APRIL SHOWERS ABOVE NORMAL IN NORTHEAST AND WEST,
PARTS OF SOUTH DRIER THAN AVERAGE
national temperature was above average for the contiguous United States
this past April despite anomalously cold temperatures at the end of
the month, according to scientists at the National Oceanic and Atmospheric
Administration’s National Climatic Data Center in Asheville,
N.C. Drier than average conditions prevailed in parts of the South
while much above average precipitation affected the West and Northeast.
The global land surface temperature was warmest on record for the
scientists report that the average temperature for the contiguous
United States for April (based on preliminary data) was 1.1°F
(0.6°C) above the mean for 1895-2004 (53.2°F, 11.8°C).
This was the 32nd warmest April on record, with widespread colder-than-average
conditions during the last week of the month contrasting above average
warmth earlier in April. The mean April temperature in 25 states
was above average, with 8 states in the much above average category.
Florida was much cooler than average for the month, and 3 other
southeastern states fell below the April average. Temperatures across
Alaska were mixed during April, but the state was warmer than average
overall with a statewide temperature of 1.4°F (0.8°C) above
the 1971-2000 mean, ranking 25th warmest since 1918.
Precipitation was near average for the nation as a whole, with unusually
dry conditions in the South (especially Texas, Okla.) and parts
of the Great Lakes region (especially Mich.). This contrasted with
above average wetness in the Northeast. Maine had its wettest April
on record, while as Florida, Nevada and three northeastern states
(N.Y., Vt., N.H.) had one of their top ten wettest Aprils on record.
A continuation of wetter-than-normal conditions in the Southwest
(Nevada had above normal precipitation for the 7th consecutive month)
further aided reservoirs in the region in a recovery from a multi-year
drought. However, the effects of the drought cannot be fully alleviated
in a single season.
an extremely dry winter, the Northwest had its second consecutive
wetter than average month. Seasonal snow pack remained 25 percent
below average in much of Oregon and Washington and less than 70
percent of average across a larger part of the Pacific Northwest
and northern Rockies. At the end of April, moderate-to-extreme drought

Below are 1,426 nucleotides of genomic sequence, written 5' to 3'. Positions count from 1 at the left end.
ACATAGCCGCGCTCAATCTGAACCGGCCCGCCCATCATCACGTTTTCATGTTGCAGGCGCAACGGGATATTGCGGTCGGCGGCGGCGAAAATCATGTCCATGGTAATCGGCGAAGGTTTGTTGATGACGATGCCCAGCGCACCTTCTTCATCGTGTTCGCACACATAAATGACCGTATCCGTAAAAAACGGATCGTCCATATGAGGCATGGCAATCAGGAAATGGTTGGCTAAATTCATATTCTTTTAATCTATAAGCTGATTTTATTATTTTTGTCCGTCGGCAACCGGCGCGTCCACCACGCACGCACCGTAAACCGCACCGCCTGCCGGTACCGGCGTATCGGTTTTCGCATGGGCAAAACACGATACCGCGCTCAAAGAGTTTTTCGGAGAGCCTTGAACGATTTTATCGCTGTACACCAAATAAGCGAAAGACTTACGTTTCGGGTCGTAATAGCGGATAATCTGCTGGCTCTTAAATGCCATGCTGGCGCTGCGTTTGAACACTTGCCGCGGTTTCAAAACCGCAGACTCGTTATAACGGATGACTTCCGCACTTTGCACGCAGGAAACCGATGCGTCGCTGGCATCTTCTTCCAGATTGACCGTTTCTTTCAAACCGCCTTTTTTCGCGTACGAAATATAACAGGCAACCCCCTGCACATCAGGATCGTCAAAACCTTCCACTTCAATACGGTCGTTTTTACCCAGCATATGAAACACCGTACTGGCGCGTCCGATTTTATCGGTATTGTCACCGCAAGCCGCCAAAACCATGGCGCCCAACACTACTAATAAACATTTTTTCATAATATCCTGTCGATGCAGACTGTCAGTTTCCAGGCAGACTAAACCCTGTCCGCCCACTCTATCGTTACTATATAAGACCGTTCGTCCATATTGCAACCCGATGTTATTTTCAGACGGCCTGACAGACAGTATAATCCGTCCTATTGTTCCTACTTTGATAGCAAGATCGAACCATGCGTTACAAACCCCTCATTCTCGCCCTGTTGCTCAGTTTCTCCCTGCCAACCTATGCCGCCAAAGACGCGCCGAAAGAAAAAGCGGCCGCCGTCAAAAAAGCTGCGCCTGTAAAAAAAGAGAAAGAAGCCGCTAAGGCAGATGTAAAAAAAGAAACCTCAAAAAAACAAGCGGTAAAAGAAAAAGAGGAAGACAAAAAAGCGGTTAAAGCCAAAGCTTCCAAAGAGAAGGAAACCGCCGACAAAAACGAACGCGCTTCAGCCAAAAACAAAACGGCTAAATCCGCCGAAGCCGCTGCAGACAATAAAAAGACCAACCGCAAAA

(as defined by a widely-used measure of drought – the Palmer
Drought Index) affected 54 percent of the Pacific Northwest (Wash.,
Ore., Idaho). This is 19 percent less than the recent peak in February.
Over 55 percent of the broader Northwest (Wash., Ore., Idaho, Mont.,
Wyo.) was also in moderate-to-extreme drought at the end of April.
significant late season snow fell across parts of the Midwest and
as far south as the southern Appalachians in late April, leaving
over 10 inches in areas of Michigan. Nearly a foot of snow fell
in Denver during the month with almost 10 inches in one storm.
The average global temperature anomaly for combined land and ocean
surfaces for April (based on preliminary data) was 1.21°F (0.67°C)
above the 1880-2004 long-term mean. This was the 2nd warmest such
month since 1880 (the beginning of reliable instrumental records).
The warmest April was in 1998 with an anomaly of 1.30°F (0.72°C)
above the mean. Land surface temperatures were warmest on record
for April with Australia setting a record for the most extreme monthly
temperature anomaly ever recorded. The Australian mean temperature
was 4.64°F (2.58°C) above average, 0.47°F (0.26°C)
warmer than the previous record, which occurred in June 1996. Anomalously
warm conditions also occurred across much of Europe and Scandinavia,
eastern China and the Middle East, while colder-than-average conditions
occurred in the southeastern U.S., extreme western Alaska and parts
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to Editors: A digital version of the press release including links
to data, graphics and analysis, in addition to further national and
global data are online at: http://www.ncdc.noaa.gov/oa/climate/research/2005/apr/apr05.html.